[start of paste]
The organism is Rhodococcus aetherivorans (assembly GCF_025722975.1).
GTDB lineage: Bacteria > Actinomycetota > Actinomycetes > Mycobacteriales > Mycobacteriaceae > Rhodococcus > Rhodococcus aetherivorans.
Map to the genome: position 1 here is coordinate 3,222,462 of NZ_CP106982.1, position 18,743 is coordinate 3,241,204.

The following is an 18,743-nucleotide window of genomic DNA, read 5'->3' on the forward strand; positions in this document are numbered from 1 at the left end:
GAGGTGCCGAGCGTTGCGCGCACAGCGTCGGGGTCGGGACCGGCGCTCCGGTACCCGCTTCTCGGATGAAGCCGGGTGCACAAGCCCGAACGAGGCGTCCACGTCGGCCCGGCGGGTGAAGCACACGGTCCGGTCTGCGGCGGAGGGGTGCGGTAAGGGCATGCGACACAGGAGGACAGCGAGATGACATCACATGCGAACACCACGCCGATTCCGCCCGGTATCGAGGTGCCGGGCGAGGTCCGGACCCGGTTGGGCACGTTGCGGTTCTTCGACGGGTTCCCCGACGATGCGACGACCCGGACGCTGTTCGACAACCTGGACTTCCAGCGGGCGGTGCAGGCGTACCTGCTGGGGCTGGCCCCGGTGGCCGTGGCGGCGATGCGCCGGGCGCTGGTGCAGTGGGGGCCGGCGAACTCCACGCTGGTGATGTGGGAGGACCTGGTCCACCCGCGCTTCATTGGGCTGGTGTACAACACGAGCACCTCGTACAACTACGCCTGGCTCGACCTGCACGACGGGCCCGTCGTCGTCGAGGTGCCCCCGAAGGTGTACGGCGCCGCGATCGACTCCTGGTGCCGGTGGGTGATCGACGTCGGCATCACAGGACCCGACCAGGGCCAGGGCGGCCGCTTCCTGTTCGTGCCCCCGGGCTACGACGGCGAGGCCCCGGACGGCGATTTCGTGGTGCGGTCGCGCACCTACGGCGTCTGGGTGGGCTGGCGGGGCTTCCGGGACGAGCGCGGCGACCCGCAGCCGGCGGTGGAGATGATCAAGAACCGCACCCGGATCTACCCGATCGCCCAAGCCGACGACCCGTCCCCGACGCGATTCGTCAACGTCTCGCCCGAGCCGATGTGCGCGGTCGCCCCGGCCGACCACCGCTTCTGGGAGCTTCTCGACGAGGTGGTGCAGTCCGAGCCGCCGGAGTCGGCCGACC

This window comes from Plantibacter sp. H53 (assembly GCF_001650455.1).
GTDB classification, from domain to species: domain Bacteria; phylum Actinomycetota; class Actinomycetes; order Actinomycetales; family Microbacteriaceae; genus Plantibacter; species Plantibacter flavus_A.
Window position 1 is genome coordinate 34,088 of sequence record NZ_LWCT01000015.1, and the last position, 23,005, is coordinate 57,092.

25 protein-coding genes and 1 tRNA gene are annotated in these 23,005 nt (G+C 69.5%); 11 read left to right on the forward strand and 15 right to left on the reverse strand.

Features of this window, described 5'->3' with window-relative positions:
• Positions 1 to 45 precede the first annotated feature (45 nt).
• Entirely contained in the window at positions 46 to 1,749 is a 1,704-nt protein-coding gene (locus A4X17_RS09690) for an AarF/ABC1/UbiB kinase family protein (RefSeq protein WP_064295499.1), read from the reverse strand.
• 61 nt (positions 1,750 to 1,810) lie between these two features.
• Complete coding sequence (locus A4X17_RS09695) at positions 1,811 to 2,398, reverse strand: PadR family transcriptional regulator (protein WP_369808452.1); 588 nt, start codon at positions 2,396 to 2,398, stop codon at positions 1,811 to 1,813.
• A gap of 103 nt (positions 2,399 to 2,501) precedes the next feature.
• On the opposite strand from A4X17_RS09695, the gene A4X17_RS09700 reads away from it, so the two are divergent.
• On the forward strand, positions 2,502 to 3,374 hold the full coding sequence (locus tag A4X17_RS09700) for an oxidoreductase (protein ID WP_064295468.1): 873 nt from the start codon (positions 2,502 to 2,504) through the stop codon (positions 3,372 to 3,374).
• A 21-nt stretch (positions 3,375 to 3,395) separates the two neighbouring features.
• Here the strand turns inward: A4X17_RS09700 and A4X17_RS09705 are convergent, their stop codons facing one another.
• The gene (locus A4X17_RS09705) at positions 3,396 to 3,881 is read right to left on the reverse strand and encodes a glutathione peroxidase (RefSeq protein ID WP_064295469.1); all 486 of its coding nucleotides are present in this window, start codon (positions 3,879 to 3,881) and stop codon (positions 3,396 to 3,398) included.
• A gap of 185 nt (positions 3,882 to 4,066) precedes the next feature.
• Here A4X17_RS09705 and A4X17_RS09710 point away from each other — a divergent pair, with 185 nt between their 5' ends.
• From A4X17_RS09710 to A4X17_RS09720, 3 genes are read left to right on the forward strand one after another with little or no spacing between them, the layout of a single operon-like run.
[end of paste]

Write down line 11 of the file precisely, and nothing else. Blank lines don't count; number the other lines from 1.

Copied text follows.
• Positions 1 to 45 precede the first annotated feature (45 nt).